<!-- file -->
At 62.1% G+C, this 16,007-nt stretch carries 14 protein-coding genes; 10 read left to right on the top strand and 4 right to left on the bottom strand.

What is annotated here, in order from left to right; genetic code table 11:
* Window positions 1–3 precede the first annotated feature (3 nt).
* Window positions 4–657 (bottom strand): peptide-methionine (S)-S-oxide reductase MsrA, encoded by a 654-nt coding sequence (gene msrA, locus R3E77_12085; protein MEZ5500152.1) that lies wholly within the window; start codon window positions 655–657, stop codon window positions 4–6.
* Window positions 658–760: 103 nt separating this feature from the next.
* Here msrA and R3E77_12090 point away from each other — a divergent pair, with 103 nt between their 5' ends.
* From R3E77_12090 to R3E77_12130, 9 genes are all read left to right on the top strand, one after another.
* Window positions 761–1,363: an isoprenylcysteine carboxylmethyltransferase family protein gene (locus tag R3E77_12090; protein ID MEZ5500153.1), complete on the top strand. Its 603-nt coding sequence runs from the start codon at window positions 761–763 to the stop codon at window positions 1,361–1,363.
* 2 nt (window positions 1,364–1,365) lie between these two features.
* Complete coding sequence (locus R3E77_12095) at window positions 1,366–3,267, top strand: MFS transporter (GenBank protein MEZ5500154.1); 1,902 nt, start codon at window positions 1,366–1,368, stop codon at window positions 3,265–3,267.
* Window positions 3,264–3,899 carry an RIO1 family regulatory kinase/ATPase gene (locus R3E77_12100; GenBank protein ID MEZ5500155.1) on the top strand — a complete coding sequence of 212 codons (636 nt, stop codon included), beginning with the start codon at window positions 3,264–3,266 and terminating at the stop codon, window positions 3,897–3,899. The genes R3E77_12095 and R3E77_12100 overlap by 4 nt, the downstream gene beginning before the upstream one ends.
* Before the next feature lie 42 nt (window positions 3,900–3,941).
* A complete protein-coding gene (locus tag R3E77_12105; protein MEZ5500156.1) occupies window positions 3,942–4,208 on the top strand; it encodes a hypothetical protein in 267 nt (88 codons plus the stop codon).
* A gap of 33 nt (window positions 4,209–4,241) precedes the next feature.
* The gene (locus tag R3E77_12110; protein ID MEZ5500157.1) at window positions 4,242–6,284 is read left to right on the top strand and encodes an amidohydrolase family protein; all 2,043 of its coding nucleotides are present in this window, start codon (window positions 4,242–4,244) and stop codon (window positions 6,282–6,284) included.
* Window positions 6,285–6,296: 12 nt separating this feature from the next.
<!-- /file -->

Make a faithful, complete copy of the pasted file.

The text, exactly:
At 62.1% G+C, this 16,007-nt stretch carries 14 protein-coding genes; 10 read left to right on the top strand and 4 right to left on the bottom strand.

What is annotated here, in order from left to right; genetic code table 11:
* Window positions 1–3 precede the first annotated feature (3 nt).
* Window positions 4–657 (bottom strand): peptide-methionine (S)-S-oxide reductase MsrA, encoded by a 654-nt coding sequence (gene msrA, locus R3E77_12085; protein MEZ5500152.1) that lies wholly within the window; start codon window positions 655–657, stop codon window positions 4–6.
* Window positions 658–760: 103 nt separating this feature from the next.
* Here msrA and R3E77_12090 point away from each other — a divergent pair, with 103 nt between their 5' ends.
* From R3E77_12090 to R3E77_12130, 9 genes are all read left to right on the top strand, one after another.
* Window positions 761–1,363: an isoprenylcysteine carboxylmethyltransferase family protein gene (locus tag R3E77_12090; protein ID MEZ5500153.1), complete on the top strand. Its 603-nt coding sequence runs from the start codon at window positions 761–763 to the stop codon at window positions 1,361–1,363.
* 2 nt (window positions 1,364–1,365) lie between these two features.
* Complete coding sequence (locus R3E77_12095) at window positions 1,366–3,267, top strand: MFS transporter (GenBank protein MEZ5500154.1); 1,902 nt, start codon at window positions 1,366–1,368, stop codon at window positions 3,265–3,267.
* Window positions 3,264–3,899 carry an RIO1 family regulatory kinase/ATPase gene (locus R3E77_12100; GenBank protein ID MEZ5500155.1) on the top strand — a complete coding sequence of 212 codons (636 nt, stop codon included), beginning with the start codon at window positions 3,264–3,266 and terminating at the stop codon, window positions 3,897–3,899. The genes R3E77_12095 and R3E77_12100 overlap by 4 nt, the downstream gene beginning before the upstream one ends.
* Before the next feature lie 42 nt (window positions 3,900–3,941).
* A complete protein-coding gene (locus tag R3E77_12105; protein MEZ5500156.1) occupies window positions 3,942–4,208 on the top strand; it encodes a hypothetical protein in 267 nt (88 codons plus the stop codon).
* A gap of 33 nt (window positions 4,209–4,241) precedes the next feature.
* The gene (locus tag R3E77_12110; protein ID MEZ5500157.1) at window positions 4,242–6,284 is read left to right on the top strand and encodes an amidohydrolase family protein; all 2,043 of its coding nucleotides are present in this window, start codon (window positions 4,242–4,244) and stop codon (window positions 6,282–6,284) included.
* Window positions 6,285–6,296: 12 nt separating this feature from the next.